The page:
Folk musician and activist Luke Wallace performed at Infinitea.  Ezra Black/The Free Press

Folk musician and activist Luke Wallace performed at Infinitea. Ezra Black/The Free Press

Luke Wallace sings the blues and talks green at Infinitea

On Friday, folk musician and activist Luke Wallace parked his touring van/home outside Infinitea T- Bar, took up his guitar, took to the stage and raised his voice in opposition to excessive industrial expansion in the province.

The 24-year-old singer/songwriter is traveling the province, using his music to raise awareness of environmental destruction and climate change.

Unabashedly political, Wallace described environmental issues as “the only things that there really are to think about at this point.”

He said there is a shortage of politically engaged musicians.

“I see the need for that in the environmental social justice movement these days,” he said. “There’s a big void of politically engaged musicians and artists. You look back at old folk music and it was all about politics. That was a pillar of folk music. Now it’s become a-political.”

Growing up in Vancouver, learning about the threats facing the ocean and impending climate chaos had a profound effect on Wallace.

“It instilled the need for immediate action and a no nonsense approach to change,” he said.

His beliefs crystalized to create what he called a “musical machine of political change” when he was 18.

Though he is pleased with the results of the recent provincial election – he called the BC Liberals a group of criminals who should be imprisoned – he is also leery of the NDP-Green alliance.

“We just got a group of potential criminals yet to be seen,” he said. “I don’t hold out on any politician making the changes necessary. I think the people who might be in power could do less damage and be less in the way of people who want to make true change.”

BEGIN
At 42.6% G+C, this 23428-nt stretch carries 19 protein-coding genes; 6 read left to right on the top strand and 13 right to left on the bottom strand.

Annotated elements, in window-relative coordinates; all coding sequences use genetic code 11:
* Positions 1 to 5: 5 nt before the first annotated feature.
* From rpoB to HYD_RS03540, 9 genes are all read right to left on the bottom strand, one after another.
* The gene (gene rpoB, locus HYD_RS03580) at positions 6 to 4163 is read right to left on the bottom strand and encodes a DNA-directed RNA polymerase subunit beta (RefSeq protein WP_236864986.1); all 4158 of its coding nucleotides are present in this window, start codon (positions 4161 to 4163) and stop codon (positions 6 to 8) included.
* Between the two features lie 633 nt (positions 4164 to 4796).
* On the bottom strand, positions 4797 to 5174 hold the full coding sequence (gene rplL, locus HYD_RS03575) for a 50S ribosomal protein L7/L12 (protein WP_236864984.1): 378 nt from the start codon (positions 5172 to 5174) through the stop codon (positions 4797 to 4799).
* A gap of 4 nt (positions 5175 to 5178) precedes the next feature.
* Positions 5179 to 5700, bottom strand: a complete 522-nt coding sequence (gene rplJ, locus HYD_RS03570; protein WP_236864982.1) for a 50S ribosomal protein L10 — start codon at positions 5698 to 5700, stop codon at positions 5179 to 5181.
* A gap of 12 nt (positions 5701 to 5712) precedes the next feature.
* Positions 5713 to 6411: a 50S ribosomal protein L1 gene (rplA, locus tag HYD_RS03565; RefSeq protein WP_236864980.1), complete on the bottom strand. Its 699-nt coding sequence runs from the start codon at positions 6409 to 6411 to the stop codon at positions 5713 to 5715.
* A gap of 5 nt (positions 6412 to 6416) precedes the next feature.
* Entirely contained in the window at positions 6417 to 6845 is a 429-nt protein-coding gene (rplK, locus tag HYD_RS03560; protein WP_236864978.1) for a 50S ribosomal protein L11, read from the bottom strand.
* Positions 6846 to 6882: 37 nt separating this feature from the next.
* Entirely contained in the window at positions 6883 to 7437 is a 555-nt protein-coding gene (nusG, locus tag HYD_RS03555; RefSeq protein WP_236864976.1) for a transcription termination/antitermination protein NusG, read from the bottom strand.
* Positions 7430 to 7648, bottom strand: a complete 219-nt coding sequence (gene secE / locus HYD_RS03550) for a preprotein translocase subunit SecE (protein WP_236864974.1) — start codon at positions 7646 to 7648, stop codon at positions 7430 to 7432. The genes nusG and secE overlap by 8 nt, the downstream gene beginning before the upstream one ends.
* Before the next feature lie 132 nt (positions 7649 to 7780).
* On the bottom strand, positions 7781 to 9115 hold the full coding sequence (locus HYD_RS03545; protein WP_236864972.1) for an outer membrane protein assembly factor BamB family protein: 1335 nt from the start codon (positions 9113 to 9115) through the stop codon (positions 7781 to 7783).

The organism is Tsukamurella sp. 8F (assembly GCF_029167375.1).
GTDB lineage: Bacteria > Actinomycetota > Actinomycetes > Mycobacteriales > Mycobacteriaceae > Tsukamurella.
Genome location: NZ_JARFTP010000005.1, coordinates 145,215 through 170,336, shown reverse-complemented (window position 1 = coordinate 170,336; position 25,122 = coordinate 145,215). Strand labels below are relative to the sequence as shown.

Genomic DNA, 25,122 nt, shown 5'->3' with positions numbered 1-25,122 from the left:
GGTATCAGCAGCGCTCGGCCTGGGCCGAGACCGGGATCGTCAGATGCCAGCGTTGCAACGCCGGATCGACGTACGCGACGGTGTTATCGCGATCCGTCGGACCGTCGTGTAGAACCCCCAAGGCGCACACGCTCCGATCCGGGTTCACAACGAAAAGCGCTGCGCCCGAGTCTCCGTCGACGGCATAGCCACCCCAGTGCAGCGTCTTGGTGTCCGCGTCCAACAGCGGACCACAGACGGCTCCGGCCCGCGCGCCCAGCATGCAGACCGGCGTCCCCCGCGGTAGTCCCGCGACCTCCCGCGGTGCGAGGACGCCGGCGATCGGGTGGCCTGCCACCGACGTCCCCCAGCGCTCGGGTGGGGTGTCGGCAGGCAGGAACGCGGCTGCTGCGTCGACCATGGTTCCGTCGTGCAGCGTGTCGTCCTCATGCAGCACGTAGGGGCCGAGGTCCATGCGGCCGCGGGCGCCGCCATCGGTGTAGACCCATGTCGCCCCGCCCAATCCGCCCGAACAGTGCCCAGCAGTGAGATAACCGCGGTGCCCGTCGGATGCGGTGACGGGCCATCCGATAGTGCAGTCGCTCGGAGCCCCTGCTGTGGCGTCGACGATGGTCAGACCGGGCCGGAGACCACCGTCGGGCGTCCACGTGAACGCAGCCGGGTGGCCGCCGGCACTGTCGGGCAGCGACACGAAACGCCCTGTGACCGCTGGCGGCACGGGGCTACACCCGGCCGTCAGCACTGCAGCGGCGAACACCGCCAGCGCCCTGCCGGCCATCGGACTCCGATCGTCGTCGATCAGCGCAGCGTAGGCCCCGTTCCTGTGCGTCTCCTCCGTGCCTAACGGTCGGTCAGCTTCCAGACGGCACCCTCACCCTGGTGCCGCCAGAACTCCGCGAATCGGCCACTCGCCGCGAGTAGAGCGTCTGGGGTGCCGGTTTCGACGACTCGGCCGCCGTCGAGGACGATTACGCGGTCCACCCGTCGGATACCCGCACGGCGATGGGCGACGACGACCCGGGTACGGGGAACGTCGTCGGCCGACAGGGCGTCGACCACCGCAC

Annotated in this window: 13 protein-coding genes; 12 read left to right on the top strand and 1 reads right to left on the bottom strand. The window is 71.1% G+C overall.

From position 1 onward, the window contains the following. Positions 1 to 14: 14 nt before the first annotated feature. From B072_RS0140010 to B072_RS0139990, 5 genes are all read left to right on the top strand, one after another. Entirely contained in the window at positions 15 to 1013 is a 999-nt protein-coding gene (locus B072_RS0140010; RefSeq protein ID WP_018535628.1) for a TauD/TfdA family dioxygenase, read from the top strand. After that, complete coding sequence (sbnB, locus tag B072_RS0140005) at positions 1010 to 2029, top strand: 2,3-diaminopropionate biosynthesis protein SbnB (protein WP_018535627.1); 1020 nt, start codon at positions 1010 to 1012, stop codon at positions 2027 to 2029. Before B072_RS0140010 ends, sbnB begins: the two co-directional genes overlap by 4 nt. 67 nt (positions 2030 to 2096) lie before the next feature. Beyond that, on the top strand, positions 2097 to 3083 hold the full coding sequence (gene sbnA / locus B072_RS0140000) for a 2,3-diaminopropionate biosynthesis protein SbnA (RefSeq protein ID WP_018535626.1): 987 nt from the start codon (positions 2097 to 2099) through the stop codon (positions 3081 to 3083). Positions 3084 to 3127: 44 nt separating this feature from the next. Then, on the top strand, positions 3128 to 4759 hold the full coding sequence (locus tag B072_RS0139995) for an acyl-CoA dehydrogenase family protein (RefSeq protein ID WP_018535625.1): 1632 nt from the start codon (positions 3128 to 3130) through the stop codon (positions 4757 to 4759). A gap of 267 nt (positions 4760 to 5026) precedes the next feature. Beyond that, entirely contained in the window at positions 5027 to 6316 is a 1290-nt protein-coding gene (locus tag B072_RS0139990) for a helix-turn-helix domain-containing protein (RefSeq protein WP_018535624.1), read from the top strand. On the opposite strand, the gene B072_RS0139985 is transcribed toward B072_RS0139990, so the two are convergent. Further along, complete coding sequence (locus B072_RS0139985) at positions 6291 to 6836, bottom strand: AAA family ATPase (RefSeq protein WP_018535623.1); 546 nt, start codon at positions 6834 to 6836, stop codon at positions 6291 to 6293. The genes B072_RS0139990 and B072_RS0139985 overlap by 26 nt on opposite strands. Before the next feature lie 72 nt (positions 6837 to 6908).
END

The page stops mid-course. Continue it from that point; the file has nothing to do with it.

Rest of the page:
Wallace’s activism has taken him all over Canada’s west coast. In the last three years, he has released three independent records: Opportunity (2016), Little Rivers Matter Too (2015) and The Kitimat LP (2014).

In the past he’s performed benefit concerts in Terrace, Salt Spring Island and other places to support environmental causes.

“To be the vehicle that brings people together, to be the magnet that pulls communities in and to raise money and raise awareness, it’s a really empowering experience,” he said.

Wallace said his new album will feature nine songs recorded in nine different communities around the province.

Each of the songs will be based on the environmental threat facing that community or region. For example, a song recorded in the Peace River Valley will be about the Site C Hydroelectric project.

The songs will be recorded live on location and the entire community will be invited to sing on the record.

“In that way we’ll have the voices of the people threatened by these projects,” said Wallace. “It will be an anthology of the entire grassroots resistance in B.C. In one listen, you’ll be able to have an amazing understanding of how resilient the communities in this province are.”

Wallace said the album will be recorded over the next six months and released in Marchn. Some proceeds from its sale will go to grassroots environmental organizations.

He sang one of the album’s songs at Infinitea called Non-Violent Anti-Petroleum Blues. Wallace conceived the song while protesting the expansion of the Kinder Morgan Trans Mountain pipeline on a tour of the Salish Sea.

“We did a boat trip in an electric powered catamaran and toured the islands that could be affected by the pipeline,” he said.

The song’s chorus is, “I ain’t going nowhere.”

“It’s a good one, I think,” said Wallace.